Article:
NASA: Projects Need More Disciplined Oversight and Management to Address Key Challenges Metadata
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- Main Title NASA: Projects Need More Disciplined Oversight and Management to Address Key Challenges
Author: United States. Government Accountability Office.Creator Type: Organization
Name: United States. Government Accountability Office.Place of Publication: Washington D.C.
- Creation: 2009-03-05
- Content Description: Testimony issued by the Government Accountability Office with an abstract that begins "This testimony discusses the National Aeronautics and Space Administration's (NASA) oversight and management of its major projects. As you know, in 1990, GAO designated NASA's contract management as high risk in view of persistent cost growth and schedule slippage in the majority of its major projects. Since that time, GAO's high-risk work has focused on identifying a number of causal factors, including antiquated financial management systems, poor cost estimating, and undefinitized contracts. Because cost growth and schedule delays persist, this area - now titled acquisition management because of the scope of issues that need to be resolved - remains high risk. To its credit, NASA has recently made a concerted effort to improve its acquisition management. In 2007, NASA developed a comprehensive plan to address systemic weaknesses related to how it manages its acquisitions. The plan specifically seeks to strengthen program/project management, increase accuracy in cost estimating, facilitate monitoring of contractor cost performance, improve agency wide business processes, and improve financial management. While we applaud these efforts our recent work has shown that NASA needs to pay more attention to effective project management. It needs to adopt best practices that focus on closing gaps in knowledge about requirements, technologies, funding, time and other resources before it makes commitments to large-scale programs. For instance, the Mars Science Laboratory, which was already over budget, recently announced a 2-year launch delay. Current estimates suggest that the price of this delay may be $400 million--which drives the current project life-cycle cost estimate to $2.3 billion; up from its initial confirmation estimate of $1.6 billion. Also, in just one year, the development costs of NASA's Glory mission increased by 54 percent, or almost $100 million, because of problems NASA's contractor is having developing a key sensor. Total project costs for another project, Kepler have increased almost another $100 million within 2 fiscal years because of similar issues. Taken together, these and other unanticipated cost increases hamper NASA's ability to fund new projects, continue existing ones, and pave the way to a post-shuttle space exploration environment. Given the constrained fiscal environment and pressure on discretionary spending it is critical that NASA get the most out of its investment dollars for its space systems. The agency is increasingly being asked to expand its portfolio to support important scientific missions including the study of climate change. Therefore, it is exceedingly important that these resources be managed as effectively and efficiently as possible for success. The recent launch failure of the Orbiting Carbon Observatory is an all-too-grim reminder of how much time, hard work, and resources can be for naught when a space project cannot execute its mission."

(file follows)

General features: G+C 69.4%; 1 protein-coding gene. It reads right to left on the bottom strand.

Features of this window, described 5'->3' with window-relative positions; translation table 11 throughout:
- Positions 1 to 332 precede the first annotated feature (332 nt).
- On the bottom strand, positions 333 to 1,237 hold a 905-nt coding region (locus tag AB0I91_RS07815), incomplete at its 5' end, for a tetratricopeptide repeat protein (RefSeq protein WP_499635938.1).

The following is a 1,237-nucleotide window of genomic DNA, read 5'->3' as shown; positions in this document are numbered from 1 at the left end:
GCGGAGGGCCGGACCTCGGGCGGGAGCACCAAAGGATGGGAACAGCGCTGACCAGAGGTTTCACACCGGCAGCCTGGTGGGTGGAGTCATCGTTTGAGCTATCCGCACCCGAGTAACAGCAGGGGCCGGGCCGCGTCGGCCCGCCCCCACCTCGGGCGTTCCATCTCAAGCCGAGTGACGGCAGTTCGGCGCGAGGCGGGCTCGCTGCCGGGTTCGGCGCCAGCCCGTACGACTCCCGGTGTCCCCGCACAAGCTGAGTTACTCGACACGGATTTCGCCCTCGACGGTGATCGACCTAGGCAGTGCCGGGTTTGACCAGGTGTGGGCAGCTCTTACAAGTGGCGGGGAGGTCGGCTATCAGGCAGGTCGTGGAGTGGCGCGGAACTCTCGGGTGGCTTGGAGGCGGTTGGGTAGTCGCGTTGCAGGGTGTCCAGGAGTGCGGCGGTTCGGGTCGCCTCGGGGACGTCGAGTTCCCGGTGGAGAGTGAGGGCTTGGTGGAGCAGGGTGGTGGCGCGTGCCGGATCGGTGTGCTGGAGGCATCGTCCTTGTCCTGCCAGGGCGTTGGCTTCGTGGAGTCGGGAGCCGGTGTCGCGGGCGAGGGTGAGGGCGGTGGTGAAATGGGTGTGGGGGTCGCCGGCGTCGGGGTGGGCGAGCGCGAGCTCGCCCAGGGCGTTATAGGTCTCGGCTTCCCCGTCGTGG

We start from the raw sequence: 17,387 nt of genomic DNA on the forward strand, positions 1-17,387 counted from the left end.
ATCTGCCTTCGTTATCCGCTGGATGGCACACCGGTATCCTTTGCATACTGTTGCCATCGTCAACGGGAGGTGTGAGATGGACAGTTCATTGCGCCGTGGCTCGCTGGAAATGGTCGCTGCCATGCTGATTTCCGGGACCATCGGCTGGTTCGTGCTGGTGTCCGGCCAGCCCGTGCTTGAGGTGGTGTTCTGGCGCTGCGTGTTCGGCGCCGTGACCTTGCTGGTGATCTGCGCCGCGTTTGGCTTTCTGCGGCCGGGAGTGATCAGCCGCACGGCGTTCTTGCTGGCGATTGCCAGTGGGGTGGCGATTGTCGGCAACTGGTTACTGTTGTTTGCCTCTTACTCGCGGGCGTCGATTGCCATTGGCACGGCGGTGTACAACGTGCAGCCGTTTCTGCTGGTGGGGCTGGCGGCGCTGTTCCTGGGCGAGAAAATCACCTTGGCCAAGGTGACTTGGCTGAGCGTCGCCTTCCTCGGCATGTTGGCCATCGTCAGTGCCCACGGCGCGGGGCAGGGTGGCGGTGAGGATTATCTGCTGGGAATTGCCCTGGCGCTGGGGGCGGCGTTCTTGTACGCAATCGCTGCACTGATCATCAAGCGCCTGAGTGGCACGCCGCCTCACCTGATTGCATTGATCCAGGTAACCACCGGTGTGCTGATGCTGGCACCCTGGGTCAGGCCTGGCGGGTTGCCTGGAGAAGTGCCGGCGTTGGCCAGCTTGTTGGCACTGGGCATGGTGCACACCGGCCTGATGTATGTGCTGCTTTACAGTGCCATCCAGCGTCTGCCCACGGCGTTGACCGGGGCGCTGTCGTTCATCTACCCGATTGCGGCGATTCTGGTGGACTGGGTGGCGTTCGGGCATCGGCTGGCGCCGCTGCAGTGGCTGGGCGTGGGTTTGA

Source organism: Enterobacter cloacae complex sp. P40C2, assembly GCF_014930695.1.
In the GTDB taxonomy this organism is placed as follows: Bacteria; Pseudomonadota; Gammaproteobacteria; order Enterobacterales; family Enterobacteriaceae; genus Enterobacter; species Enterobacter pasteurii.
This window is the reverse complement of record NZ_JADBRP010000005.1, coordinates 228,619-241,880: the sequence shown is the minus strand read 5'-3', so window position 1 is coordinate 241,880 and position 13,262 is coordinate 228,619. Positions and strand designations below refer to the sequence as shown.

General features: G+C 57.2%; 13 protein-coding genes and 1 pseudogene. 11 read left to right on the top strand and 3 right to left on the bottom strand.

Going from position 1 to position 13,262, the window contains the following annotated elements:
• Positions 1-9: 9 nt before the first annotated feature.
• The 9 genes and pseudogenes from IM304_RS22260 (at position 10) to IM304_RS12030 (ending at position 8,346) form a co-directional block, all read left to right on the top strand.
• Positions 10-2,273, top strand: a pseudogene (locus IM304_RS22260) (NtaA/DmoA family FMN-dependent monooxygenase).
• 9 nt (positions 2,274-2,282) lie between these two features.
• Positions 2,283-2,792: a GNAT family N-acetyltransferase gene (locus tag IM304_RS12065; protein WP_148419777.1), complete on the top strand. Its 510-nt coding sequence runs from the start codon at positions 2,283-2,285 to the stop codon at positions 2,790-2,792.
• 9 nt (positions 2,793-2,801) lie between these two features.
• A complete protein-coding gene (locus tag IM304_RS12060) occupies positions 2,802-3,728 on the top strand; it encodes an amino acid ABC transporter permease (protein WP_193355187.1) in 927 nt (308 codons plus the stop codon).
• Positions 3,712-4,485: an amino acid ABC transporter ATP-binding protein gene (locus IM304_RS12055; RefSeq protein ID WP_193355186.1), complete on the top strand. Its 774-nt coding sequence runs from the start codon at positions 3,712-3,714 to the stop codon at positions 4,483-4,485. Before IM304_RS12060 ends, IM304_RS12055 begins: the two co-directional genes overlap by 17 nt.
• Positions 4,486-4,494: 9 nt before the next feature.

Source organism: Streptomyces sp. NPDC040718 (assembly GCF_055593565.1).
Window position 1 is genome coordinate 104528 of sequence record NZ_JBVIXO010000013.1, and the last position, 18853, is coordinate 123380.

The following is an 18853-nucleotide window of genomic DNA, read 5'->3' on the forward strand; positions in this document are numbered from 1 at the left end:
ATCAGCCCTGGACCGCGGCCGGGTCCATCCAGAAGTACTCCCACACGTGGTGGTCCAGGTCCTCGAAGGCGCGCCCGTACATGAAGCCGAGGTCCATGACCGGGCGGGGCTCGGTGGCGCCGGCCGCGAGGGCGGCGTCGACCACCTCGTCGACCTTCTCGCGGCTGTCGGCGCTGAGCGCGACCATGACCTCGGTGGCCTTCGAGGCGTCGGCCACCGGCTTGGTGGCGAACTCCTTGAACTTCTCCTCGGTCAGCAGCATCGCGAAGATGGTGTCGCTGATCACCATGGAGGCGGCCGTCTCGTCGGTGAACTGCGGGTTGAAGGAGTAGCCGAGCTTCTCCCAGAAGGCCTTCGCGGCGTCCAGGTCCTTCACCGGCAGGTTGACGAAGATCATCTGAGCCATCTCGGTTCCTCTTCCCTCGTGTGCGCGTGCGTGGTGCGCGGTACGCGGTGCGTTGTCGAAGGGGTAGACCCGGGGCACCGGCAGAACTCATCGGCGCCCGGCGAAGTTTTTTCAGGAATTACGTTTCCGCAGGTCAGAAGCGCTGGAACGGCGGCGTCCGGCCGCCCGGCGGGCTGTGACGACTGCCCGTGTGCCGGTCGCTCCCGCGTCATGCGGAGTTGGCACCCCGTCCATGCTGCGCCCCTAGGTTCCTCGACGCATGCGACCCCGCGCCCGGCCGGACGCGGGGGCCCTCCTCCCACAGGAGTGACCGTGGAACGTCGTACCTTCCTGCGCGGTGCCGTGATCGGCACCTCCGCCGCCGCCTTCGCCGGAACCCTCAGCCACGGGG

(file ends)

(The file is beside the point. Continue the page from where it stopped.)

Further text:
- Library of Congress Subject Headings: Government accountability -- United States.
- Keyword: space
- Keyword: nasa
- Keyword: testimony
- Place Name: United States
Name: Government Accountability Office ReportsCode: GAORT
Name: UNT Libraries Government Documents DepartmentCode: UNTGD
- Rights License: pd
- Report No.: GAO-09-436T
- Accession or Local Control No: 121761
- URL: http://gao.gov/products/GAO-09-436T
- Archival Resource Key: ark:/67531/metadc294572